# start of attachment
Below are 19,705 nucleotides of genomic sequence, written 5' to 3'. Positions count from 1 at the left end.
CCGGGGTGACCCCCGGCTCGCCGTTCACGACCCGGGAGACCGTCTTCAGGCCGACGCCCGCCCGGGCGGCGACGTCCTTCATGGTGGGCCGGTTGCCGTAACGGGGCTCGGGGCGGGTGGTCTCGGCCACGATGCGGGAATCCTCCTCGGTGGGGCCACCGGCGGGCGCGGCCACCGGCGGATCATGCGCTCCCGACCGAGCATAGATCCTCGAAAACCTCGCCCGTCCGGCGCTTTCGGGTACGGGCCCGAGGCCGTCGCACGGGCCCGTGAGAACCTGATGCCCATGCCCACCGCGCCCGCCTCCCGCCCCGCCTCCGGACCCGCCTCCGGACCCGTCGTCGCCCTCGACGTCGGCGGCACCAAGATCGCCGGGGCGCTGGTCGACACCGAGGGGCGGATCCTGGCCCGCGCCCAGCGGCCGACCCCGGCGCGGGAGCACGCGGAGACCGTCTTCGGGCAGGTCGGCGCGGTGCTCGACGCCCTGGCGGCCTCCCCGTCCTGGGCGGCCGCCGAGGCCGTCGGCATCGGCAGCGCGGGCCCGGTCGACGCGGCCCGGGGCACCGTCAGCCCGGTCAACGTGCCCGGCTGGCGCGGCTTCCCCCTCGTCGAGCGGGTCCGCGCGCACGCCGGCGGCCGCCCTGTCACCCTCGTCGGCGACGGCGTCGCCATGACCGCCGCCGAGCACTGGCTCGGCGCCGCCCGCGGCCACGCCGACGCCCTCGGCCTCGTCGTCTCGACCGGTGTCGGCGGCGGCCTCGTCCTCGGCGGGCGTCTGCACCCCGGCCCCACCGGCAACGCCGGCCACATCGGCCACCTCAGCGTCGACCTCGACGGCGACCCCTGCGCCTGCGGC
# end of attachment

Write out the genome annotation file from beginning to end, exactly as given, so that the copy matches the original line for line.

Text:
Below are 19,705 nucleotides of genomic sequence, written 5' to 3'. Positions count from 1 at the left end.
CCGGGGTGACCCCCGGCTCGCCGTTCACGACCCGGGAGACCGTCTTCAGGCCGACGCCCGCCCGGGCGGCGACGTCCTTCATGGTGGGCCGGTTGCCGTAACGGGGCTCGGGGCGGGTGGTCTCGGCCACGATGCGGGAATCCTCCTCGGTGGGGCCACCGGCGGGCGCGGCCACCGGCGGATCATGCGCTCCCGACCGAGCATAGATCCTCGAAAACCTCGCCCGTCCGGCGCTTTCGGGTACGGGCCCGAGGCCGTCGCACGGGCCCGTGAGAACCTGATGCCCATGCCCACCGCGCCCGCCTCCCGCCCCGCCTCCGGACCCGCCTCCGGACCCGTCGTCGCCCTCGACGTCGGCGGCACCAAGATCGCCGGGGCGCTGGTCGACACCGAGGGGCGGATCCTGGCCCGCGCCCAGCGGCCGACCCCGGCGCGGGAGCACGCGGAGACCGTCTTCGGGCAGGTCGGCGCGGTGCTCGACGCCCTGGCGGCCTCCCCGTCCTGGGCGGCCGCCGAGGCCGTCGGCATCGGCAGCGCGGGCCCGGTCGACGCGGCCCGGGGCACCGTCAGCCCGGTCAACGTGCCCGGCTGGCGCGGCTTCCCCCTCGTCGAGCGGGTCCGCGCGCACGCCGGCGGCCGCCCTGTCACCCTCGTCGGCGACGGCGTCGCCATGACCGCCGCCGAGCACTGGCTCGGCGCCGCCCGCGGCCACGCCGACGCCCTCGGCCTCGTCGTCTCGACCGGTGTCGGCGGCGGCCTCGTCCTCGGCGGGCGTCTGCACCCCGGCCCCACCGGCAACGCCGGCCACATCGGCCACCTCAGCGTCGACCTCGACGGCGACCCCTGCGCCTGCGGC